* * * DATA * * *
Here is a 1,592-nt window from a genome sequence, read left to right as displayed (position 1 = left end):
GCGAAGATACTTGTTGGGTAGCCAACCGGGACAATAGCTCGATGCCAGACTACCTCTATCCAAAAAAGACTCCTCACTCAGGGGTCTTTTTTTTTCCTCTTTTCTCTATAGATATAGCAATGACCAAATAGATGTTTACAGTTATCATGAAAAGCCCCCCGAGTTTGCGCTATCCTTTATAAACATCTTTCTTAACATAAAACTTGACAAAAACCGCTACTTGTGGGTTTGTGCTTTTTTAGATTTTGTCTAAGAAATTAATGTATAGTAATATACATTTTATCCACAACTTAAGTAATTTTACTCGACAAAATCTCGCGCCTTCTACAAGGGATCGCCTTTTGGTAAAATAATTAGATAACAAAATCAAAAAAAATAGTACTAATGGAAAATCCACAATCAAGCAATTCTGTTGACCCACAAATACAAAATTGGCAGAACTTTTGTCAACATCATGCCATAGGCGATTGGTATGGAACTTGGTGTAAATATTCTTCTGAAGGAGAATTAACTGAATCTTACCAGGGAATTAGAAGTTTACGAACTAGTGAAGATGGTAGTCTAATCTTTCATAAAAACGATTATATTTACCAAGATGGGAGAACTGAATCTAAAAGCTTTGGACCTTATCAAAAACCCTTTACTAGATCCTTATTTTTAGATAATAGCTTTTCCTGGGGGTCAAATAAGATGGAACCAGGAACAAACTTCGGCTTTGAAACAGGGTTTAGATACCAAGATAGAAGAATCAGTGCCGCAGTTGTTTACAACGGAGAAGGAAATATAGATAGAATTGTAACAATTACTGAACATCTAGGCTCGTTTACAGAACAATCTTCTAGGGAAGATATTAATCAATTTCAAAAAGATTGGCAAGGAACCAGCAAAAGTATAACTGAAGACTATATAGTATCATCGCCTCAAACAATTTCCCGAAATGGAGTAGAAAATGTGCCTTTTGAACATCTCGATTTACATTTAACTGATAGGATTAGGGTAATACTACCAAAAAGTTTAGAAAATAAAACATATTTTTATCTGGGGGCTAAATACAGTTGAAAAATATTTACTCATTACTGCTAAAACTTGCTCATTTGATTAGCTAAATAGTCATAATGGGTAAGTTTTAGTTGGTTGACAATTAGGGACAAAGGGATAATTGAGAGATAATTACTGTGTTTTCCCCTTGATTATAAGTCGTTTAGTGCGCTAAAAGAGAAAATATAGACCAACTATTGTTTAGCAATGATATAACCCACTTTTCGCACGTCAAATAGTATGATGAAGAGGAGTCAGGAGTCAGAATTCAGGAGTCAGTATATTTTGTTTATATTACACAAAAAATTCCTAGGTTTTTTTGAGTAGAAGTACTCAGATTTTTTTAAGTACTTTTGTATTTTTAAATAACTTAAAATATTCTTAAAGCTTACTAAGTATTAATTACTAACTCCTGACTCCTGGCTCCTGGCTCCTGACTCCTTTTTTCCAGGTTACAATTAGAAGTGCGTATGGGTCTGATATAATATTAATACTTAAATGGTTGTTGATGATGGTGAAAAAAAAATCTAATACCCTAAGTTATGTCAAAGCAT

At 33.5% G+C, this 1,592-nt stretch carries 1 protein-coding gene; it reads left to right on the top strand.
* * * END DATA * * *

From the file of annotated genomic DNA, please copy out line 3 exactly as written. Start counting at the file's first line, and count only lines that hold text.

At 33.5% G+C, this 1,592-nt stretch carries 1 protein-coding gene; it reads left to right on the top strand.